- User Since
- Mar 11 2014, 8:46 PM (329 w, 2 d)
- Centralize MI CTRT1OBJS.
Wed, Jul 1
I think this is probably consistent with a fair bit of code in the tree which does use patterns like
The OCF interface looks fine to me. Supporting separate output and separate AAD is optional. For IPsec separate AAD will be more meaningful once the semi half folks land ESN support. (ESN uses a 64-bit sequence number where the upper 32-bits are implicit and never sent on the wire, so not in the mbuf.)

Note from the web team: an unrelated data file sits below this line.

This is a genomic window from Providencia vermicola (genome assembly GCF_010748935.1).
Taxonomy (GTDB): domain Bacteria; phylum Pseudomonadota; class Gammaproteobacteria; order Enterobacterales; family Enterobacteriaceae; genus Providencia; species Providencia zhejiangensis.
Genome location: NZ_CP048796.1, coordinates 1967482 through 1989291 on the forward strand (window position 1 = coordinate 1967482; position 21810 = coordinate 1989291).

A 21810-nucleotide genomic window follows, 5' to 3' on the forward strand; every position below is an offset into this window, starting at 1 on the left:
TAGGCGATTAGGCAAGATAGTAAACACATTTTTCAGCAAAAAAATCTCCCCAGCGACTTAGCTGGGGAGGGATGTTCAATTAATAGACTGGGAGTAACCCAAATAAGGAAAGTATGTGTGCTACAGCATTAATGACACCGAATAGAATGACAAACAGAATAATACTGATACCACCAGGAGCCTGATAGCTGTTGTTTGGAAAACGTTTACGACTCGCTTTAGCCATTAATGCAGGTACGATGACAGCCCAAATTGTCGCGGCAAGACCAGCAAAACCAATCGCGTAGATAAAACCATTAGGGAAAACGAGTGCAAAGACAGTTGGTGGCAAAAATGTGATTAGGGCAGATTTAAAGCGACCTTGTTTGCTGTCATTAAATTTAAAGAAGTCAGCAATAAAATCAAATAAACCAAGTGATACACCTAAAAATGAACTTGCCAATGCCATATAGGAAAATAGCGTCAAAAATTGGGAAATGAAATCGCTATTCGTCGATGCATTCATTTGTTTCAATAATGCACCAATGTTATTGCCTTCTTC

FWIW, the general strategy on x86 and other platforms is to mask the interrupt in the PIC in the "pre_ithread" hook and later re-enable it in the PIC again in the "post_ithread" hook. Both "pre_ithread" and "post_filter" send an EOI as they are the only ones guaranteed to run synchronously on the CPU which received the interrupt. MSI alleviates the need for masking on most platforms since it is effectively edge triggered so actual level-triggered interrupts are rare on many modern systems. I'm not quite sure how that model translates to the PLIC, but on the surface reading the description of this commit seems to imply it is not doing the same thing at all. The reason we did this on x86 is that the EOI was global and could not be deferred to post_ithread. If you don't have a global EOI but instead are free to get additional interrupts (including additional lower priority interrupts) while the interrupt is not claimed, then I think your commit will work fine. However, if a high priority interrupt (PLIC priority) blocks other interrupts then you are letting that ithread starve the filters, etc. for other devices which is probably not ideal.